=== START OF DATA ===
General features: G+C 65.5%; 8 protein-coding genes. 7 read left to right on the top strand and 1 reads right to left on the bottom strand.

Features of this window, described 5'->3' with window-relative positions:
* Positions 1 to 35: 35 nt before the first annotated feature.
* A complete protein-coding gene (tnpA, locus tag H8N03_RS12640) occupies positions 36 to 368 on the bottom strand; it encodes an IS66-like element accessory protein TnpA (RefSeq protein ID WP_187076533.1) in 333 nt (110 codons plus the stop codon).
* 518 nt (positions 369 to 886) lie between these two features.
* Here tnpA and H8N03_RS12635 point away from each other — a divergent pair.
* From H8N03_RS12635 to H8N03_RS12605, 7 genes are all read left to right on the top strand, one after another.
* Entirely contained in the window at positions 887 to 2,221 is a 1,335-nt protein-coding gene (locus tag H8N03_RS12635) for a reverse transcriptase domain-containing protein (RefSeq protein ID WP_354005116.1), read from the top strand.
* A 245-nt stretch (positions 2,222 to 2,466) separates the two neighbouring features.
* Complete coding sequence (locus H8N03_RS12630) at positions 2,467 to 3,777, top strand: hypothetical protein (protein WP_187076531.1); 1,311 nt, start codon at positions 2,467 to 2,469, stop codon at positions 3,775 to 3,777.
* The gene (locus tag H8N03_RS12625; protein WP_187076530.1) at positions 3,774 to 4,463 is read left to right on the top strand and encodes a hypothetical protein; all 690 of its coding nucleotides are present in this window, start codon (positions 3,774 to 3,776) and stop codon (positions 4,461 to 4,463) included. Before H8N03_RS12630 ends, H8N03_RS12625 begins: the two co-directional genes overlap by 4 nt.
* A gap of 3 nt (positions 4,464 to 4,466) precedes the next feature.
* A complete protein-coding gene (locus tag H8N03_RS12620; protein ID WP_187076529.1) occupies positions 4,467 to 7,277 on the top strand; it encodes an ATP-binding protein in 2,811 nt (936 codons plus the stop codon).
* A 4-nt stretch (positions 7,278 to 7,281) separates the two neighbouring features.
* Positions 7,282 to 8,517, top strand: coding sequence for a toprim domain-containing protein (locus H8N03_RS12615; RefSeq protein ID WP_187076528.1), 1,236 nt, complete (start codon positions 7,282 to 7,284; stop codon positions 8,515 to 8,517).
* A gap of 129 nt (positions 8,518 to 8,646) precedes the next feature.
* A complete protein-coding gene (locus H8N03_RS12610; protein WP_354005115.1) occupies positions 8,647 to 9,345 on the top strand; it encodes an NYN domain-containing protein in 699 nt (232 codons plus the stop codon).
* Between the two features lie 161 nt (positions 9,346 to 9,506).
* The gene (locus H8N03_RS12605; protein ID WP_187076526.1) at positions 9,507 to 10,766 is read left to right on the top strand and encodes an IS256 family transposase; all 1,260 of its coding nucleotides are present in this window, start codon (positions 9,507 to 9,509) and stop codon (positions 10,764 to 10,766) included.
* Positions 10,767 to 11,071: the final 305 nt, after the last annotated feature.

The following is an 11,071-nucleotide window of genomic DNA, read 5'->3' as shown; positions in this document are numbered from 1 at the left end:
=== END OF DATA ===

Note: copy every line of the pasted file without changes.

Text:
General features: G+C 65.5%; 8 protein-coding genes. 7 read left to right on the top strand and 1 reads right to left on the bottom strand.

Features of this window, described 5'->3' with window-relative positions:
* Positions 1 to 35: 35 nt before the first annotated feature.
* A complete protein-coding gene (tnpA, locus tag H8N03_RS12640) occupies positions 36 to 368 on the bottom strand; it encodes an IS66-like element accessory protein TnpA (RefSeq protein ID WP_187076533.1) in 333 nt (110 codons plus the stop codon).
* 518 nt (positions 369 to 886) lie between these two features.
* Here tnpA and H8N03_RS12635 point away from each other — a divergent pair.
* From H8N03_RS12635 to H8N03_RS12605, 7 genes are all read left to right on the top strand, one after another.
* Entirely contained in the window at positions 887 to 2,221 is a 1,335-nt protein-coding gene (locus tag H8N03_RS12635) for a reverse transcriptase domain-containing protein (RefSeq protein ID WP_354005116.1), read from the top strand.
* A 245-nt stretch (positions 2,222 to 2,466) separates the two neighbouring features.
* Complete coding sequence (locus H8N03_RS12630) at positions 2,467 to 3,777, top strand: hypothetical protein (protein WP_187076531.1); 1,311 nt, start codon at positions 2,467 to 2,469, stop codon at positions 3,775 to 3,777.
* The gene (locus tag H8N03_RS12625; protein WP_187076530.1) at positions 3,774 to 4,463 is read left to right on the top strand and encodes a hypothetical protein; all 690 of its coding nucleotides are present in this window, start codon (positions 3,774 to 3,776) and stop codon (positions 4,461 to 4,463) included. Before H8N03_RS12630 ends, H8N03_RS12625 begins: the two co-directional genes overlap by 4 nt.
* A gap of 3 nt (positions 4,464 to 4,466) precedes the next feature.
* A complete protein-coding gene (locus tag H8N03_RS12620; protein ID WP_187076529.1) occupies positions 4,467 to 7,277 on the top strand; it encodes an ATP-binding protein in 2,811 nt (936 codons plus the stop codon).
* A 4-nt stretch (positions 7,278 to 7,281) separates the two neighbouring features.
* Positions 7,282 to 8,517, top strand: coding sequence for a toprim domain-containing protein (locus H8N03_RS12615; RefSeq protein ID WP_187076528.1), 1,236 nt, complete (start codon positions 7,282 to 7,284; stop codon positions 8,515 to 8,517).
* A gap of 129 nt (positions 8,518 to 8,646) precedes the next feature.
* A complete protein-coding gene (locus H8N03_RS12610; protein WP_354005115.1) occupies positions 8,647 to 9,345 on the top strand; it encodes an NYN domain-containing protein in 699 nt (232 codons plus the stop codon).
* Between the two features lie 161 nt (positions 9,346 to 9,506).
* The gene (locus H8N03_RS12605; protein ID WP_187076526.1) at positions 9,507 to 10,766 is read left to right on the top strand and encodes an IS256 family transposase; all 1,260 of its coding nucleotides are present in this window, start codon (positions 9,507 to 9,509) and stop codon (positions 10,764 to 10,766) included.
* Positions 10,767 to 11,071: the final 305 nt, after the last annotated feature.

The following is an 11,071-nucleotide window of genomic DNA, read 5'->3' as shown; positions in this document are numbered from 1 at the left end: